September 6, 2018
September 6, 2018
In Zimbabwe, people with diabetes are cutting their dosages of vital insulin and feeling the adverse health consequences. Unable to get credit, the country’s pharmaceutical companies are increasing drug prices and can’t keep up with demand.
HARARE, ZIMBABWE — Bernard Mujeyi was diagnosed with diabetes in 2017.
Today, he is sitting with other patients, listening attentively as a nurse offers advice on how to live with diabetes. But learning to give himself insulin shots and managing his diet are not the difficult part, he says.
It’s becoming impossible for him to find and afford the insulin he needs.
“I inject myself every day,” he says. “But there are times where the prices for drugs are too high, and l don’t have the money to buy [insulin].”
He is supposed to inject 15 milliliters of insulin with each shot. But on most days, he reduces that to seven and a half.
“I reduce to half the units, so it lasts me longer,” he says.
But there are consequences to reducing the dosage. He says his eyes are failing, and his legs are swollen and sore.
According to the American Diabetes Association, skipping insulin injections can have numerous harmful effects, including damage to the eyes, heart, kidneys, teeth, gums and nervous system.
“Diabetes is damaging my health slowly, and the shortage of drugs worsens it,” Mujeyi says.
He is not alone.
The price of insulin has skyrocketed in the past year. In Harare, Mujeyi says, he’s seen a 38-percent increase.
“Since 2017, the prices have just been going up,” he says. “The drugs that l used to buy for $18 are now costing around $25.”
Linda Mujuru, GPJ Zimbabwe
Price hikes are severe and common here, because the country’s ongoing cash shortage has continued to worsen since the introduction of bond notes in 2016. Representatives from pharmaceutical companies that sell drugs in Zimbabwe say the shortage of U.S. dollars has affected the import and supply of critical drugs, because foreign companies don’t accept bond notes, and the pharmaceutical companies have reached their credit limits.
Portifa Mwendera, president of the Pharmaceutical Society of Zimbabwe, says he is aware of the devastating impact of the insulin shortage. But without access to U.S. dollars, the pharmaceutical industry has few options.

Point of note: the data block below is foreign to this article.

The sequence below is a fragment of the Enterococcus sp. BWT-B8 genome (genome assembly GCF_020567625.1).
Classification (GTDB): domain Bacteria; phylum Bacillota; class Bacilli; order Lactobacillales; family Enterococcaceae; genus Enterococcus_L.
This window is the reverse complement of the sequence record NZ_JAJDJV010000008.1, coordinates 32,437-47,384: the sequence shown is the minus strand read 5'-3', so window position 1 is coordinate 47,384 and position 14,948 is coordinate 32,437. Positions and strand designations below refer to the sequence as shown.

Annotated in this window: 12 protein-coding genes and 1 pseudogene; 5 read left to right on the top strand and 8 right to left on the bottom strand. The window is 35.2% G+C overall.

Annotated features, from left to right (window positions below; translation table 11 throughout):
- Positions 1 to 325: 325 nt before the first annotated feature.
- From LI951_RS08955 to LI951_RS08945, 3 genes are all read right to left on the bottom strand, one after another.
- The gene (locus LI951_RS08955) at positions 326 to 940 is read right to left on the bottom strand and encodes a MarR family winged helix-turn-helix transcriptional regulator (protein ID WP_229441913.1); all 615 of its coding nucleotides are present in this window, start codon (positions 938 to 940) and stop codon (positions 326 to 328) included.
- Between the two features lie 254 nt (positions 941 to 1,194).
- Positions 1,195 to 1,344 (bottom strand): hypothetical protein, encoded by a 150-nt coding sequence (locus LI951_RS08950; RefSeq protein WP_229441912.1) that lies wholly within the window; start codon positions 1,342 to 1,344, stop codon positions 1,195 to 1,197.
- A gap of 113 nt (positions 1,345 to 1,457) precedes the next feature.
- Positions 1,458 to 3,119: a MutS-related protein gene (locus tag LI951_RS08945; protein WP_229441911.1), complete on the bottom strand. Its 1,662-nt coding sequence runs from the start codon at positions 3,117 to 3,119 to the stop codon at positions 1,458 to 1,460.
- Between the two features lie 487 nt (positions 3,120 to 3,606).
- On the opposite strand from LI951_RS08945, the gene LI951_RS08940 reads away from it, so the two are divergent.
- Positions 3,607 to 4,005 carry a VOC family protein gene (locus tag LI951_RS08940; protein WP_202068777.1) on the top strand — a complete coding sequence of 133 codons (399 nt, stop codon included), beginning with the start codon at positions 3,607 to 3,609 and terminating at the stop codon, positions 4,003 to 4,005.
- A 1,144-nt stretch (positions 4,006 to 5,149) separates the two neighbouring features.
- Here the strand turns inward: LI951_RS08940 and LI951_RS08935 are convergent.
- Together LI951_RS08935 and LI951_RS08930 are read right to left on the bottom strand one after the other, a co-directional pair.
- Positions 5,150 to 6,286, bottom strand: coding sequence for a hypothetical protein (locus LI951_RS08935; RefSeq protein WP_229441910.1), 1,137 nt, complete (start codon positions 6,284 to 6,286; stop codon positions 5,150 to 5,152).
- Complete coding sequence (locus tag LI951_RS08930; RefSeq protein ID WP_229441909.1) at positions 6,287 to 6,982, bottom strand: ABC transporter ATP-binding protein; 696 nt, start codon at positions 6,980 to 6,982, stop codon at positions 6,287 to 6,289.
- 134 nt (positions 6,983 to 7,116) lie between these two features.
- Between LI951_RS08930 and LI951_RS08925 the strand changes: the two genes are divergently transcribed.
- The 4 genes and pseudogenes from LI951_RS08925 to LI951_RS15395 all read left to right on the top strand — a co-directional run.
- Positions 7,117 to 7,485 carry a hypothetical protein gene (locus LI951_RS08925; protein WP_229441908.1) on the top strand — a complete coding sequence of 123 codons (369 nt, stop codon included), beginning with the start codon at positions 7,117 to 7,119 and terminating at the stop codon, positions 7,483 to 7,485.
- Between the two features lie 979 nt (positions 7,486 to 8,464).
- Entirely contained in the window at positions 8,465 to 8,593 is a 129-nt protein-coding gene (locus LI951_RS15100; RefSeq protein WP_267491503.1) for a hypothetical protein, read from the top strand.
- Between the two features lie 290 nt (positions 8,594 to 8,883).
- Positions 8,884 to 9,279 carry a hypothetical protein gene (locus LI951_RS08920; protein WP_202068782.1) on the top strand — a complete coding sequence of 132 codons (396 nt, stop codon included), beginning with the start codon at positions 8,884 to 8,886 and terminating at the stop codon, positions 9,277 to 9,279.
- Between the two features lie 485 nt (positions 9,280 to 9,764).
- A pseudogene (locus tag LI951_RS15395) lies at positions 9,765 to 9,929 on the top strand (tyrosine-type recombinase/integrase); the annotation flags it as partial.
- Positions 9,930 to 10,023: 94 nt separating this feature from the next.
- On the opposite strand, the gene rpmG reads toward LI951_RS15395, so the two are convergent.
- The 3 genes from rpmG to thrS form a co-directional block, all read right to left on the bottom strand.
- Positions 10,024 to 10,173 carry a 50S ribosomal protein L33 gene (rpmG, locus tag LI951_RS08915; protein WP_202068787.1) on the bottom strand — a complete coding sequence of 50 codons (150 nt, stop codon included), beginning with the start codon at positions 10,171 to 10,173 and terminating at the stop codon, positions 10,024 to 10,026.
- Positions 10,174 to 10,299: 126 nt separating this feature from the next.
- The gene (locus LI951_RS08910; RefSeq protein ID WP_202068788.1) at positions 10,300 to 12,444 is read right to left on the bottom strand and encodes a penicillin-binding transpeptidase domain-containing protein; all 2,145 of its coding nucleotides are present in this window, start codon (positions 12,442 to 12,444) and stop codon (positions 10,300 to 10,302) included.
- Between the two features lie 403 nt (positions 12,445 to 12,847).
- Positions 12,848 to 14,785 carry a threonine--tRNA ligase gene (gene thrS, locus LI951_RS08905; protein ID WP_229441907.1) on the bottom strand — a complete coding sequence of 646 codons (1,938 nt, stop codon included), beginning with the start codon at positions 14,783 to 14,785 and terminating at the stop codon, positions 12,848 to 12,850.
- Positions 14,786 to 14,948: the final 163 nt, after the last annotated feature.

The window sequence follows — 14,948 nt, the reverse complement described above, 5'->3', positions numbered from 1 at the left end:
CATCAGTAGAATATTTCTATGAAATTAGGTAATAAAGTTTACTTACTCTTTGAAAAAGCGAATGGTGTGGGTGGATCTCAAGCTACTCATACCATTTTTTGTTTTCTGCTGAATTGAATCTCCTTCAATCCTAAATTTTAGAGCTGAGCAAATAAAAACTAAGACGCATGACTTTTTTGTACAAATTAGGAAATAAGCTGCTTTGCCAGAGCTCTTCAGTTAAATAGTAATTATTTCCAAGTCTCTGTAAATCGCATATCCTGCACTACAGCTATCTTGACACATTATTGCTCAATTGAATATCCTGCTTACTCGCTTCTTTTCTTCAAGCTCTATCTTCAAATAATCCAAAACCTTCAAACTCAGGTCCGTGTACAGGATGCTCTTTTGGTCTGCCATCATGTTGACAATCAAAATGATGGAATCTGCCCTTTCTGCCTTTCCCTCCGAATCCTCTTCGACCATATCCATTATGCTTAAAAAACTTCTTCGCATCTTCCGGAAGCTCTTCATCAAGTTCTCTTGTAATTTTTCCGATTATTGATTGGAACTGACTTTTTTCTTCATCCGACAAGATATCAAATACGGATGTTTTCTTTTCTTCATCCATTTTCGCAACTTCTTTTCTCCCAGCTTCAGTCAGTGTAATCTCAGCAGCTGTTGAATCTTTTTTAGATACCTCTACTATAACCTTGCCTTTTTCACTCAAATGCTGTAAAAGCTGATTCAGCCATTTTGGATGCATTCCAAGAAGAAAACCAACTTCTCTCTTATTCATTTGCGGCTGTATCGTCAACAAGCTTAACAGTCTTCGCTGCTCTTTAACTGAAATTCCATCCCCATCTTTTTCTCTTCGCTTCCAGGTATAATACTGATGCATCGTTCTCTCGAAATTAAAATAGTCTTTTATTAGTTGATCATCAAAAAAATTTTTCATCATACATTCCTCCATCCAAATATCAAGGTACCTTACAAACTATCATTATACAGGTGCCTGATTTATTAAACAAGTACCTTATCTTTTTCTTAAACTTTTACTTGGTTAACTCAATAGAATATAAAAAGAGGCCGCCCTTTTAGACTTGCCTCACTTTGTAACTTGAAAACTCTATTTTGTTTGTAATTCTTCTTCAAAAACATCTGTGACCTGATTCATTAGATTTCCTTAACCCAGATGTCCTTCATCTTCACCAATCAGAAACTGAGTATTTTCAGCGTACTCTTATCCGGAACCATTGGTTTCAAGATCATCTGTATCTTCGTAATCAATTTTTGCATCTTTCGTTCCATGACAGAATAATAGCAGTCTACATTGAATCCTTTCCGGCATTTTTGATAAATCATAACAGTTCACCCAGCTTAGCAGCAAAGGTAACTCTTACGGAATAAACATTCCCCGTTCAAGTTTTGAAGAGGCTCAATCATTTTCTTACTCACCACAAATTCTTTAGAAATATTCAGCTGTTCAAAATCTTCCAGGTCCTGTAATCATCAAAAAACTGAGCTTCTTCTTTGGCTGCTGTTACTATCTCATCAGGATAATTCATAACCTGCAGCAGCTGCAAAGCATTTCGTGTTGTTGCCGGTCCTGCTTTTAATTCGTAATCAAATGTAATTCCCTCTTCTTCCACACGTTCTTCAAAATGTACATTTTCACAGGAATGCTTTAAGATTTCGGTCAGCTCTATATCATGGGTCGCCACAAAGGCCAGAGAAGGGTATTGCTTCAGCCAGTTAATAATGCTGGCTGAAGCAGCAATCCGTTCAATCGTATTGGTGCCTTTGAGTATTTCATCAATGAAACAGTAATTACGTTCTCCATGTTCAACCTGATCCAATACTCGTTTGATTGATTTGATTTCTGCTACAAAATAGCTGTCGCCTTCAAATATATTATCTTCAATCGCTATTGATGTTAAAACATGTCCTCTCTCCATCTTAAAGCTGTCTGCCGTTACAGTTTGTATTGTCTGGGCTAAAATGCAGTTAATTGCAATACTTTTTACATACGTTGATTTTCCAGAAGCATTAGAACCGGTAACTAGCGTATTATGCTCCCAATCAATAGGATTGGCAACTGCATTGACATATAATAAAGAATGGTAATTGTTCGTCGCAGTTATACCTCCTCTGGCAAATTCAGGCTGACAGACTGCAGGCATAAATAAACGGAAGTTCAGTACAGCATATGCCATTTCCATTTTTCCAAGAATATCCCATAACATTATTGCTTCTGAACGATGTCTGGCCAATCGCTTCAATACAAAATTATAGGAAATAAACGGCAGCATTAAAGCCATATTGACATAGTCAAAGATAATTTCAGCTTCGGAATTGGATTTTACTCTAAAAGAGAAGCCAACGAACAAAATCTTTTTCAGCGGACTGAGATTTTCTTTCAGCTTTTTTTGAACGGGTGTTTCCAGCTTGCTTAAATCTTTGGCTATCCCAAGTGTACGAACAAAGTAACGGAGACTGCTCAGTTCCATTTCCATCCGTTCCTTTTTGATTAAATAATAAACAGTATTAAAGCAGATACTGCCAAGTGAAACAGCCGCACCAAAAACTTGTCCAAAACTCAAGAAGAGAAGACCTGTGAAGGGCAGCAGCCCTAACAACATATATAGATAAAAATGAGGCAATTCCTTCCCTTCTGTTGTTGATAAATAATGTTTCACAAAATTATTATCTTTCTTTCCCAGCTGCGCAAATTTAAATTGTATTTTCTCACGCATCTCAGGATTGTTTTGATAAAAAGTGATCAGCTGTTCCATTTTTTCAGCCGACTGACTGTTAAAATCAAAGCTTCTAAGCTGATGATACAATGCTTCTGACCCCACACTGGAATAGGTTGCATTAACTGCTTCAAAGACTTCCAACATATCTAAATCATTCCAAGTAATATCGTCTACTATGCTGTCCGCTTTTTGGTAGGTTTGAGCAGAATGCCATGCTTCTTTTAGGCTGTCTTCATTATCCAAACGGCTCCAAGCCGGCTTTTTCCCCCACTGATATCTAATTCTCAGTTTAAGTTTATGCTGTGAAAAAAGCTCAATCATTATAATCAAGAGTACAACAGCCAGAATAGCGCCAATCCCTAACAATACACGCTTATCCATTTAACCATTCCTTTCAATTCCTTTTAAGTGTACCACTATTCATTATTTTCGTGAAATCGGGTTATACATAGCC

Most of the 12 pharmaceutical companies in Zimbabwe are operating at 10 to 60 percent of capacity because of the currency shortage, Mwendera says.
From manufacture to distribution, “we have shortages that are occurring throughout the whole supply chain,” he says. “There is a serious shortage of forex [foreign currency], which has caused lot of concern in our industry; basically, we are getting inadequate forex to continue running.”
The shortages began in early 2017 and have continued to worsen as Zimbabwean pharmaceutical companies have reached their credit limits with foreign companies that sell and manufacture drugs.
“We are no longer able to access credit facility, because there is a huge debt that needs to be settled first,” he says, adding that the pharmaceutical industry managed to buy $15.3 million worth of drugs from vendors in the first quarter of 2018, but the pharmaceutical companies needed more than $44 million.
In addition to insulin, there is also a pronounced shortage of insulin syringes, hypertension drugs, inhalers and antibiotics that patients need.
Addmore Mugobela, 31, has had diabetes since 2012, when insulin was just $5. He says he has had to pay as much as $37 for the same dosage in recent months.
“The drugs are in short supply, and those that you can find are expensive,” he says. “So many people l know can’t find drugs to treat their diseases.”
The Zimbabwe Diabetic Association (ZDA) says the cash shortage is having a dire impact on the diabetes community.
Simion Jamanda, administrator of the ZDA, says the association has been able to provide free insulin at local hospitals to some patients under the age of 25. “But for patients over 25, the situation is dire, as some end up injecting themselves once instead of three times a day, in order to save on drugs.”
While some drugs are manufactured locally, the pharmaceutical sector is heavily dependent on imports.
“We do manufacture some drugs locally, but even the manufacturer of medicines here needs active pharmaceutical ingredients; we get those raw materials from India and China,” Mwendera says.
“We really need a lot of support from the central government,” Mwendera says. “We need them to seriously consider the impact of not funding this sector.”
The newly elected government has promised “systematic measures” to reduce the cash shortage soon. No new plans have been announced.
Linda Mujuru, GPJ, translated some interviews from Shona.